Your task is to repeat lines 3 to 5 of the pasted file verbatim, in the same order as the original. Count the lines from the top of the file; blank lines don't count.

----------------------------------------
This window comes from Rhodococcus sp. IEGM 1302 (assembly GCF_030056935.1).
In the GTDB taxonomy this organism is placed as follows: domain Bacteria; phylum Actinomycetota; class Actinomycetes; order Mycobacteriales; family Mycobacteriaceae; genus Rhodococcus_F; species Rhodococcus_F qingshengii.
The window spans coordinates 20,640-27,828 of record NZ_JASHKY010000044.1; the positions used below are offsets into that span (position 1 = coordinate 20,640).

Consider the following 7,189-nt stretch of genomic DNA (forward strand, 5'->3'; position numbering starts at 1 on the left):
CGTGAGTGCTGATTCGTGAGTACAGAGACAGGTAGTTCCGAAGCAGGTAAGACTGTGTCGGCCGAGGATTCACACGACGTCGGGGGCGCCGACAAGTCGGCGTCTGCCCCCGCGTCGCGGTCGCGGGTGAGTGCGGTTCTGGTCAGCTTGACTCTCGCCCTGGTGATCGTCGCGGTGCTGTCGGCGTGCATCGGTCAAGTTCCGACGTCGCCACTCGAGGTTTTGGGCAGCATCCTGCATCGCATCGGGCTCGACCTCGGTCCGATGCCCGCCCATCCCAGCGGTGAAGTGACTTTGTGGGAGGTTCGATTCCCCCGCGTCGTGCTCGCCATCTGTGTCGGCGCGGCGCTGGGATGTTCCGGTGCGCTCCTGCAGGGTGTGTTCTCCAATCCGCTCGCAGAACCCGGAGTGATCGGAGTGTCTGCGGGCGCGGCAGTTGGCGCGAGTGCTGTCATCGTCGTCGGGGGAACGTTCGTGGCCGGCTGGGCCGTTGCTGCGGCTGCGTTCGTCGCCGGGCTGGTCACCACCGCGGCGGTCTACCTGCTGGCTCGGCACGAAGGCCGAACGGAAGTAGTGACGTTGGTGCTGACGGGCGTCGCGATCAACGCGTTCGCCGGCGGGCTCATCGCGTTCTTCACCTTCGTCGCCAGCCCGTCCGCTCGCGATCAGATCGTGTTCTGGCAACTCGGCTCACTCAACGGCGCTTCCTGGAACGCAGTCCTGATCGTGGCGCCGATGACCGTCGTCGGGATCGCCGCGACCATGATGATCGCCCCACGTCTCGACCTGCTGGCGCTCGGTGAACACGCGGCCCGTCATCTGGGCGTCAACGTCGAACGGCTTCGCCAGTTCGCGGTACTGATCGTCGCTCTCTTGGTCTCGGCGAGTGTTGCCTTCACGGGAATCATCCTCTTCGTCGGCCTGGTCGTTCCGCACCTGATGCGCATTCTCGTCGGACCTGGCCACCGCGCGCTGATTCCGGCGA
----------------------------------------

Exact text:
The window spans coordinates 20,640-27,828 of record NZ_JASHKY010000044.1; the positions used below are offsets into that span (position 1 = coordinate 20,640).

Consider the following 7,189-nt stretch of genomic DNA (forward strand, 5'->3'; position numbering starts at 1 on the left):
CGTGAGTGCTGATTCGTGAGTACAGAGACAGGTAGTTCCGAAGCAGGTAAGACTGTGTCGGCCGAGGATTCACACGACGTCGGGGGCGCCGACAAGTCGGCGTCTGCCCCCGCGTCGCGGTCGCGGGTGAGTGCGGTTCTGGTCAGCTTGACTCTCGCCCTGGTGATCGTCGCGGTGCTGTCGGCGTGCATCGGTCAAGTTCCGACGTCGCCACTCGAGGTTTTGGGCAGCATCCTGCATCGCATCGGGCTCGACCTCGGTCCGATGCCCGCCCATCCCAGCGGTGAAGTGACTTTGTGGGAGGTTCGATTCCCCCGCGTCGTGCTCGCCATCTGTGTCGGCGCGGCGCTGGGATGTTCCGGTGCGCTCCTGCAGGGTGTGTTCTCCAATCCGCTCGCAGAACCCGGAGTGATCGGAGTGTCTGCGGGCGCGGCAGTTGGCGCGAGTGCTGTCATCGTCGTCGGGGGAACGTTCGTGGCCGGCTGGGCCGTTGCTGCGGCTGCGTTCGTCGCCGGGCTGGTCACCACCGCGGCGGTCTACCTGCTGGCTCGGCACGAAGGCCGAACGGAAGTAGTGACGTTGGTGCTGACGGGCGTCGCGATCAACGCGTTCGCCGGCGGGCTCATCGCGTTCTTCACCTTCGTCGCCAGCCCGTCCGCTCGCGATCAGATCGTGTTCTGGCAACTCGGCTCACTCAACGGCGCTTCCTGGAACGCAGTCCTGATCGTGGCGCCGATGACCGTCGTCGGGATCGCCGCGACCATGATGATCGCCCCACGTCTCGACCTGCTGGCGCTCGGTGAACACGCGGCCCGTCATCTGGGCGTCAACGTCGAACGGCTTCGCCAGTTCGCGGTACTGATCGTCGCTCTCTTGGTCTCGGCGAGTGTTGCCTTCACGGGAATCATCCTCTTCGTCGGCCTGGTCGTTCCGCACCTGATGCGCATTCTCGTCGGACCTGGCCACCGCGCGCTGATTCCGGCGA